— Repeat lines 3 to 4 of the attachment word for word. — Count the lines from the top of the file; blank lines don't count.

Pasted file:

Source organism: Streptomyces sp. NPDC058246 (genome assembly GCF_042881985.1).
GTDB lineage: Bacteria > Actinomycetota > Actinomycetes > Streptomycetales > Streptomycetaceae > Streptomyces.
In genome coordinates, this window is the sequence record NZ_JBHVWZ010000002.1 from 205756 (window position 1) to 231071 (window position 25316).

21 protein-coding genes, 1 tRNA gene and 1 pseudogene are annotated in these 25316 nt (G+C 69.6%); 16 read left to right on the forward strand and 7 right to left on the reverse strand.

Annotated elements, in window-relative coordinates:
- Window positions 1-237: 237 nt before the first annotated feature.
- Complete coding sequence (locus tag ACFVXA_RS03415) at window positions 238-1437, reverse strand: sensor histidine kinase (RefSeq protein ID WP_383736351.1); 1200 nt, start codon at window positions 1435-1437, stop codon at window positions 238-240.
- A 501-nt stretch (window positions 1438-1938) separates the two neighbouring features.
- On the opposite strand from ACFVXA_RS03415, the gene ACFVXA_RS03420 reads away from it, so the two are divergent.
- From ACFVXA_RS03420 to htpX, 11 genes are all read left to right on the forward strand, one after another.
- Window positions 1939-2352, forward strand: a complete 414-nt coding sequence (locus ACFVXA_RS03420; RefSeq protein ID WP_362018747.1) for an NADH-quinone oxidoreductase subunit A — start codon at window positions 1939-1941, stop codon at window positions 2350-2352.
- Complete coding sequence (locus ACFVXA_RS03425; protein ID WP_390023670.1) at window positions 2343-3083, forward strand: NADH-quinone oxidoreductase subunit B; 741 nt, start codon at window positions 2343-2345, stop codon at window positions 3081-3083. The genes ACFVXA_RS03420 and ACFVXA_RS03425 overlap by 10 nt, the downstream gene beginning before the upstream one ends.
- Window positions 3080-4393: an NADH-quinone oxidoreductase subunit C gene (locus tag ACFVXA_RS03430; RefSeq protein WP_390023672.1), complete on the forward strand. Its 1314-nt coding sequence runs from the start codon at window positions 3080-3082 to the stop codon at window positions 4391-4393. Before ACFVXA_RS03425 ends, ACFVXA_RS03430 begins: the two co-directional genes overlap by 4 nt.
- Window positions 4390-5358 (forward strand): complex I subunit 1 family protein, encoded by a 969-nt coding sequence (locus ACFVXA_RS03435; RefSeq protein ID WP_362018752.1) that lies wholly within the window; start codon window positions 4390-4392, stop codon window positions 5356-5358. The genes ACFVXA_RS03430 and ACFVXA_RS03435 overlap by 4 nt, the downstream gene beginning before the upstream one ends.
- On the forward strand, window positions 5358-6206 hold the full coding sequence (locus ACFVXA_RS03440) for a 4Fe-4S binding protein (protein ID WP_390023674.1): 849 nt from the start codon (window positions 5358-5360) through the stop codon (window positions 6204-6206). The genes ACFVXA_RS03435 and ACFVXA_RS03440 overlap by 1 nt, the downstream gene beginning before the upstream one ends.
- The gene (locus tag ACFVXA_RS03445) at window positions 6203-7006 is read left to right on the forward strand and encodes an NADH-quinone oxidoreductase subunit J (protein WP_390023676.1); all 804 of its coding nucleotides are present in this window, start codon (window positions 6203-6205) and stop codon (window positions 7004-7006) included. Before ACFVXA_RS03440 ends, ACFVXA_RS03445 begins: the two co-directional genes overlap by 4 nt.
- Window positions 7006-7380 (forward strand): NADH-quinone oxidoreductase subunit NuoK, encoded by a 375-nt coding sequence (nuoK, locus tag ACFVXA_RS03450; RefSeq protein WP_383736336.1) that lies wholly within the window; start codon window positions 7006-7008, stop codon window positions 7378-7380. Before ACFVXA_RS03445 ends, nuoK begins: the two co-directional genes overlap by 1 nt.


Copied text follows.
In genome coordinates, this window is the sequence record NZ_JBHVWZ010000002.1 from 205756 (window position 1) to 231071 (window position 25316).

21 protein-coding genes, 1 tRNA gene and 1 pseudogene are annotated in these 25316 nt (G+C 69.6%); 16 read left to right on the forward strand and 7 right to left on the reverse strand.